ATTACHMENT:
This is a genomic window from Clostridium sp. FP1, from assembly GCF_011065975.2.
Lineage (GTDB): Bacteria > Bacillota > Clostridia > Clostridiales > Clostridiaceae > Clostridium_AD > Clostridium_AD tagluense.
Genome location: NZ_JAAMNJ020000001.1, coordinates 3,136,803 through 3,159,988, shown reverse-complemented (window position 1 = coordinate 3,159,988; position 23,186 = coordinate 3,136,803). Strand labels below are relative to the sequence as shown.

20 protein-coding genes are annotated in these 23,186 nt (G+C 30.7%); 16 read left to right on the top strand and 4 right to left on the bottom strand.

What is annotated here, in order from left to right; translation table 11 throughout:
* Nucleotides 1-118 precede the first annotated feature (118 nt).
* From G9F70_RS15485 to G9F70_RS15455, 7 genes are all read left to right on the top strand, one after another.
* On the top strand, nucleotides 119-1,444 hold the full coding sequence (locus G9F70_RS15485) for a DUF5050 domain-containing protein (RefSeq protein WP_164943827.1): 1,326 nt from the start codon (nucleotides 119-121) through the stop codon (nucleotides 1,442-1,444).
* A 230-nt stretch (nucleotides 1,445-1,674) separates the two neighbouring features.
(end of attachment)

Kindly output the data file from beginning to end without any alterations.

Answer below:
This is a genomic window from Clostridium sp. FP1, from assembly GCF_011065975.2.
Lineage (GTDB): Bacteria > Bacillota > Clostridia > Clostridiales > Clostridiaceae > Clostridium_AD > Clostridium_AD tagluense.
Genome location: NZ_JAAMNJ020000001.1, coordinates 3,136,803 through 3,159,988, shown reverse-complemented (window position 1 = coordinate 3,159,988; position 23,186 = coordinate 3,136,803). Strand labels below are relative to the sequence as shown.

20 protein-coding genes are annotated in these 23,186 nt (G+C 30.7%); 16 read left to right on the top strand and 4 right to left on the bottom strand.

What is annotated here, in order from left to right; translation table 11 throughout:
* Nucleotides 1-118 precede the first annotated feature (118 nt).
* From G9F70_RS15485 to G9F70_RS15455, 7 genes are all read left to right on the top strand, one after another.
* On the top strand, nucleotides 119-1,444 hold the full coding sequence (locus G9F70_RS15485) for a DUF5050 domain-containing protein (RefSeq protein WP_164943827.1): 1,326 nt from the start codon (nucleotides 119-121) through the stop codon (nucleotides 1,442-1,444).
* A 230-nt stretch (nucleotides 1,445-1,674) separates the two neighbouring features.